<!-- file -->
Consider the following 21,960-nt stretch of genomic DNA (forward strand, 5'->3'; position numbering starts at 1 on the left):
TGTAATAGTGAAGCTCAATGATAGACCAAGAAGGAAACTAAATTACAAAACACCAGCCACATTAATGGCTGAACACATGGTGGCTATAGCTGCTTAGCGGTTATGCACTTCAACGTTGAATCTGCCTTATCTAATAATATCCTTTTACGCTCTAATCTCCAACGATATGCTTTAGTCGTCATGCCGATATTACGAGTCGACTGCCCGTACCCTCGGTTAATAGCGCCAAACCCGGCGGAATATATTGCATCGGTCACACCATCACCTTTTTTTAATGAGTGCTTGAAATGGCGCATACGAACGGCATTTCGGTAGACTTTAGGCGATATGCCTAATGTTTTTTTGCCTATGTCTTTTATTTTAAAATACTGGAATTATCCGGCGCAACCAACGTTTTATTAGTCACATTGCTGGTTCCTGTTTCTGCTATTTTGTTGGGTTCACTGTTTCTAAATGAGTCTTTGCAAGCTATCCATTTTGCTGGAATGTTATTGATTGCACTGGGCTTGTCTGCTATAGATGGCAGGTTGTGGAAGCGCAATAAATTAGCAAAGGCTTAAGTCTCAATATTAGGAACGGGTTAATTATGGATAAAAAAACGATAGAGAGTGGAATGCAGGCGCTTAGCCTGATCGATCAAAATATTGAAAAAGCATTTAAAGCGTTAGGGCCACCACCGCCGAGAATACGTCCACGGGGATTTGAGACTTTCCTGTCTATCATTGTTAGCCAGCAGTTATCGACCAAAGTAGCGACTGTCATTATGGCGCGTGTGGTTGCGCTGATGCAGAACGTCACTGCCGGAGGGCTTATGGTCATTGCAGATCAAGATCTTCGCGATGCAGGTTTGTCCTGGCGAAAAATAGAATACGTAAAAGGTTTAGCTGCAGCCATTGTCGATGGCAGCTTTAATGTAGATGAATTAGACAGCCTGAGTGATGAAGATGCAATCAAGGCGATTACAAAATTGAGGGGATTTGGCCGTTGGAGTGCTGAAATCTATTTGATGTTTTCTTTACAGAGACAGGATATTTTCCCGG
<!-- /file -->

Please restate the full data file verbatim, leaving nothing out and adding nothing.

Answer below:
Consider the following 21,960-nt stretch of genomic DNA (forward strand, 5'->3'; position numbering starts at 1 on the left):
TGTAATAGTGAAGCTCAATGATAGACCAAGAAGGAAACTAAATTACAAAACACCAGCCACATTAATGGCTGAACACATGGTGGCTATAGCTGCTTAGCGGTTATGCACTTCAACGTTGAATCTGCCTTATCTAATAATATCCTTTTACGCTCTAATCTCCAACGATATGCTTTAGTCGTCATGCCGATATTACGAGTCGACTGCCCGTACCCTCGGTTAATAGCGCCAAACCCGGCGGAATATATTGCATCGGTCACACCATCACCTTTTTTTAATGAGTGCTTGAAATGGCGCATACGAACGGCATTTCGGTAGACTTTAGGCGATATGCCTAATGTTTTTTTGCCTATGTCTTTTATTTTAAAATACTGGAATTATCCGGCGCAACCAACGTTTTATTAGTCACATTGCTGGTTCCTGTTTCTGCTATTTTGTTGGGTTCACTGTTTCTAAATGAGTCTTTGCAAGCTATCCATTTTGCTGGAATGTTATTGATTGCACTGGGCTTGTCTGCTATAGATGGCAGGTTGTGGAAGCGCAATAAATTAGCAAAGGCTTAAGTCTCAATATTAGGAACGGGTTAATTATGGATAAAAAAACGATAGAGAGTGGAATGCAGGCGCTTAGCCTGATCGATCAAAATATTGAAAAAGCATTTAAAGCGTTAGGGCCACCACCGCCGAGAATACGTCCACGGGGATTTGAGACTTTCCTGTCTATCATTGTTAGCCAGCAGTTATCGACCAAAGTAGCGACTGTCATTATGGCGCGTGTGGTTGCGCTGATGCAGAACGTCACTGCCGGAGGGCTTATGGTCATTGCAGATCAAGATCTTCGCGATGCAGGTTTGTCCTGGCGAAAAATAGAATACGTAAAAGGTTTAGCTGCAGCCATTGTCGATGGCAGCTTTAATGTAGATGAATTAGACAGCCTGAGTGATGAAGATGCAATCAAGGCGATTACAAAATTGAGGGGATTTGGCCGTTGGAGTGCTGAAATCTATTTGATGTTTTCTTTACAGAGACAGGATATTTTCCCGG